The second quarter of 2018 saw a continuation of themes apparent in the first quarter. In June the Federal Reserve continued raising rates to a federal funds rate target that now stands at 1.75%–2.00%.
The flattening of the yield curve can be seen in the graph and table below. The 2-year, 10-year, and 30-year US Treasury bond rates continued to increase but at a pace that was measurably slower than in the first quarter.
The 2-year note rose the most in the second quarter, followed by the 10-year, with minimal movement in the 30-year Treasury. Thus the Treasury yield curve continues to flatten. Conventional wisdom holds that yield curves become flat in front of a recession, and those who embrace this notion now worry whether yield curve flattening may in fact signal an imminent recession. For now we disagree with that prognosis, for the following reasons:
- (1) The yield curve is flattening, but it is not totally flat yet. In contrast, by the time the Federal Reserve was done hiking in the last cycle of 2004 to 2006, the yield curve looked like this.
At that point in time the fed funds rate was slightly higher than the 30-year bond. Contrast that to the situation today, where there is still a 100-basis-point difference between the two.
- (2) Long Treasury yields are seeing plenty of demand because they are cheap relative to the rest of the world.
Here’s a recent comparison of US 2-year and 10-year bond yields to those of other G-7 countries.
The US yield advantage ranges from 70 basis points to 330 basis points in the 2-year note and (if you exclude Italy at 3 basis points) from 80 to 292 basis points on the 10-year note. It’s hard to argue with the large advantage that US bond yields offer compared to bond yields in the financially healthy G7 countries and particularly the less healthy ones. As long as the European Central Bank and the Bank of Japan are still in easing mode, the US government bond market should look good to global investors seeking sovereign debt. Call it an over- demand for longer Treasuries if you will, but global investors have viewed the US market as a bargain and kept downward pressure on yields.
- (3) Inflation has remained low relative to unemployment and relative to where the Fed thought inflation might be.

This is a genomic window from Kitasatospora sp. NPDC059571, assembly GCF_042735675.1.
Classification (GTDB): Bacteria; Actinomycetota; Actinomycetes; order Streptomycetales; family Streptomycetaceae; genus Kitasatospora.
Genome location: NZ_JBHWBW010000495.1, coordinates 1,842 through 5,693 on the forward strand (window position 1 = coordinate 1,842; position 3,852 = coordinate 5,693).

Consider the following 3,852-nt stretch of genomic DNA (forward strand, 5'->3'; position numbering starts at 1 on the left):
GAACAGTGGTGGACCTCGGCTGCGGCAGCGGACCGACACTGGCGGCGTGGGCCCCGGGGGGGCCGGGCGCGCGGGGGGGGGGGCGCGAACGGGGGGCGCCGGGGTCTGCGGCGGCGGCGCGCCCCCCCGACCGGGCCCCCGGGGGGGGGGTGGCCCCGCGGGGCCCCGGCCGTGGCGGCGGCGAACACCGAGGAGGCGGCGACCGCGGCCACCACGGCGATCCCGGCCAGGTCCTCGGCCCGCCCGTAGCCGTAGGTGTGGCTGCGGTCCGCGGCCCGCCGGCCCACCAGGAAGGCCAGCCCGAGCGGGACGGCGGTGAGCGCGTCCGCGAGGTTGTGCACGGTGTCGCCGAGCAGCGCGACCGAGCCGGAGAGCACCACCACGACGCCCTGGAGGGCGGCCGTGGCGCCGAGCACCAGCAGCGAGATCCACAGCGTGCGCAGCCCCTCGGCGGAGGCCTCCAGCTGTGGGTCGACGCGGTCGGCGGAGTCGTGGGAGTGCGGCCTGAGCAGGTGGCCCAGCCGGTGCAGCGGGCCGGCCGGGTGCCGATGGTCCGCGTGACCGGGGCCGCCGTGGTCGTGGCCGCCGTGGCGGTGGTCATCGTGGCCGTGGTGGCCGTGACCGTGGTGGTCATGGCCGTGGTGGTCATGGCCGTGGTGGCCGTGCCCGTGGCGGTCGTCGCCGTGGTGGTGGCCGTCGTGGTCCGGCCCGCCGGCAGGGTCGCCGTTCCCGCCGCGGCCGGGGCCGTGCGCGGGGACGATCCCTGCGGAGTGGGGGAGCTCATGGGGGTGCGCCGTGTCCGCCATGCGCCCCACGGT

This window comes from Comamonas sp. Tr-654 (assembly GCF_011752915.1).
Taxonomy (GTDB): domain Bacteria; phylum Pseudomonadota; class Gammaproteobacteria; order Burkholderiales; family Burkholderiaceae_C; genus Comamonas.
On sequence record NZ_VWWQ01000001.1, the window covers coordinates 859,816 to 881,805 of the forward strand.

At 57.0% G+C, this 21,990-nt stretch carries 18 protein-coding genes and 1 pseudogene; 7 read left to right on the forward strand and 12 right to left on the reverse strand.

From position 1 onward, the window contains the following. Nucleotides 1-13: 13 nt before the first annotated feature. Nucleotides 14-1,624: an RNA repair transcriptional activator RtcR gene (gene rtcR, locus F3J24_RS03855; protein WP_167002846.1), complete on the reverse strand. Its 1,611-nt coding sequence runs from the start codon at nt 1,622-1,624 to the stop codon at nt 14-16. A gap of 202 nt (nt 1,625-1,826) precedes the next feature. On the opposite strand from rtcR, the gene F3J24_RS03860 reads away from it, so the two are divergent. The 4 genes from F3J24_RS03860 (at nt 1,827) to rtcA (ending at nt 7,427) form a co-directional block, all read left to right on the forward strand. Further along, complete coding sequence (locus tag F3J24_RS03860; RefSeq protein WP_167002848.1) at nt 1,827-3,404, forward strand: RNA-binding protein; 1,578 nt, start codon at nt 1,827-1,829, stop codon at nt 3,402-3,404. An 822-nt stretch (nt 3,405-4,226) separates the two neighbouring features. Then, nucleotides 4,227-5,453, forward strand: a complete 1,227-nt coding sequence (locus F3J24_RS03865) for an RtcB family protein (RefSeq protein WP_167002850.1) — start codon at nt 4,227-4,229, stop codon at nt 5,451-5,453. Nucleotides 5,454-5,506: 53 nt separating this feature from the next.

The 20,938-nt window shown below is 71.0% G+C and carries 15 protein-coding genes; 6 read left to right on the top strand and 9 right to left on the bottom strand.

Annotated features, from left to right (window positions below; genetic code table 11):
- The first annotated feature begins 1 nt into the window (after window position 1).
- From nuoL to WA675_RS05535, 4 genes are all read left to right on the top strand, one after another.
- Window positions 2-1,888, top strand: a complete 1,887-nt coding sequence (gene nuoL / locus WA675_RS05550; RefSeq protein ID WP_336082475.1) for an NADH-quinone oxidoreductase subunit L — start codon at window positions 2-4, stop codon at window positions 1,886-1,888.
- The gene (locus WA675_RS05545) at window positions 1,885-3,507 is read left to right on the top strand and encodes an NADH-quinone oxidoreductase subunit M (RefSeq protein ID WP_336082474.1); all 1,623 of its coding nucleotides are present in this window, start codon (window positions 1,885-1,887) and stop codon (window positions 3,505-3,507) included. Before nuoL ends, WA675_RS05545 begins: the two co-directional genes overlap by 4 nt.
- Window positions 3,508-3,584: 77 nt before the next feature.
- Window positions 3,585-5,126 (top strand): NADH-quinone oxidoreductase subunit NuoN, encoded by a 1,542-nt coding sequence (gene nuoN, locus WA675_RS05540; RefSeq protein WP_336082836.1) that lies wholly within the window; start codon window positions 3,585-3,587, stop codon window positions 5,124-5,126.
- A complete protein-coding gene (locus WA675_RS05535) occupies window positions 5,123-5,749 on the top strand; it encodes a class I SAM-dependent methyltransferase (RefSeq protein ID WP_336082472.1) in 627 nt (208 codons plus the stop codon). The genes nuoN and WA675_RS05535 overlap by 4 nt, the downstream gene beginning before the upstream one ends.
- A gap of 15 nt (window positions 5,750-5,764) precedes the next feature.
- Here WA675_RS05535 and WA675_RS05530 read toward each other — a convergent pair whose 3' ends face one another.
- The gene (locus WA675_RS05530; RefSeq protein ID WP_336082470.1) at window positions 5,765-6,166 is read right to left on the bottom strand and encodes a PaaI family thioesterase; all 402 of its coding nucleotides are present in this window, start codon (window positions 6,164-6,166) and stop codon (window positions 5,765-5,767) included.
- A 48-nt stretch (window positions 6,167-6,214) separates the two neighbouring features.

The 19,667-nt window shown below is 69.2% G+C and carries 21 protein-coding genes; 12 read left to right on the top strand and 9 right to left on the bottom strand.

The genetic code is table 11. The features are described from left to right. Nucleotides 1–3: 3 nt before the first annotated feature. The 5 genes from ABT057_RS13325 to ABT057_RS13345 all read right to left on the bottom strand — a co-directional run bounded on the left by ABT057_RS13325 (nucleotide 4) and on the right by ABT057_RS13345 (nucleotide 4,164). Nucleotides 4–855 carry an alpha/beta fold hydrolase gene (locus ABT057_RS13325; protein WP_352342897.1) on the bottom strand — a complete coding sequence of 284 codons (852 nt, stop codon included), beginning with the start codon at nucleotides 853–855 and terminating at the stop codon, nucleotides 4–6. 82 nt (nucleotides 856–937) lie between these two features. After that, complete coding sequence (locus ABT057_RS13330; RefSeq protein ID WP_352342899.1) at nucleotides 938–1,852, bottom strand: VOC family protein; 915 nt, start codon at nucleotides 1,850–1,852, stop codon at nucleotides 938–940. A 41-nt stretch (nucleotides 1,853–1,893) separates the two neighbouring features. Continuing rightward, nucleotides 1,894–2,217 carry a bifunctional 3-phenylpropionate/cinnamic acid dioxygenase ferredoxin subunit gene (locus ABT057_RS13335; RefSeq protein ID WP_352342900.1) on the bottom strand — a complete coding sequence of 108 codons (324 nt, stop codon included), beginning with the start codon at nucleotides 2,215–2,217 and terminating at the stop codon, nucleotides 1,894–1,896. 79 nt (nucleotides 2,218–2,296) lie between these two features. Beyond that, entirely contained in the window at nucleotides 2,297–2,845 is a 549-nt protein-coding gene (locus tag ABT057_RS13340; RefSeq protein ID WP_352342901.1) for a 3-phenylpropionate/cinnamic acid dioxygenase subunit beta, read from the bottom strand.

Inflation has remained low – even with the low unemployment rate. Core inflation is lower now than late in 2015 and in 2016. Phillips curve enthusiasts have been frustrated, since the traditional tradeoff is that higher inflation accompanies lower unemployment. Certainly, inflation has stayed low for a number of reasons, including a stronger dollar, as well as the “Amazon effect,” which posits that it is very hard for manufacturers in any and all sectors to move prices meaningfully higher without drastic competition.
But another factor is also at work, and that is the real unemployment rate (U-6), which encompasses workers beyond the standard (U-3) measurement of unemployment. This measure includes people who are not working but not currently looking for work, people who have jobs but are looking for better jobs (think of someone downsized in the recession who now has a job but not at the level they had pre-recession), and people who are working part-time – some because they wish to work part-time and others because they can’t obtain full-time work.
Source: St. Louis Fed
In this graph we see the difference between the narrow measure of unemployment, U3, and the broader measure, U6. The gap – huge at the peak of the recession – has narrowed, but it is still larger than the gap that existed pre-recession. This gap is why the Federal Reserve has undertaken a more patient, slower pace of rate hikes than previous Feds: We think today’s Fed members are sensitive to the broader measures of unemployment, which until recently have been stubbornly high. And the gap is also one of the reasons that inflation has been slow to rise – particularly in the area of wages. The economy needs to lower this gap before wage inflation starts to work its way into higher inflation rates in the general economy.
Finally we have started to see some higher yield spreads on corporate bonds.
We think some of this is reversion to the mean after two years of narrowing corporate bond yield spreads. But the trend may reflect some of the same jitters caused in the equity markets by the tariff tantrums. We feel this way because the yield ratios on municipal bonds have been narrowing. Part of that narrowing is supply-driven, but the difference between the two is another piece of evidence that the muni credit has dominant powers in many cases (think water, sewer, and transportation) and is not subject to the same profit jitters that affect corporations.
We wish all our readers a happy and healthy Independence Day.
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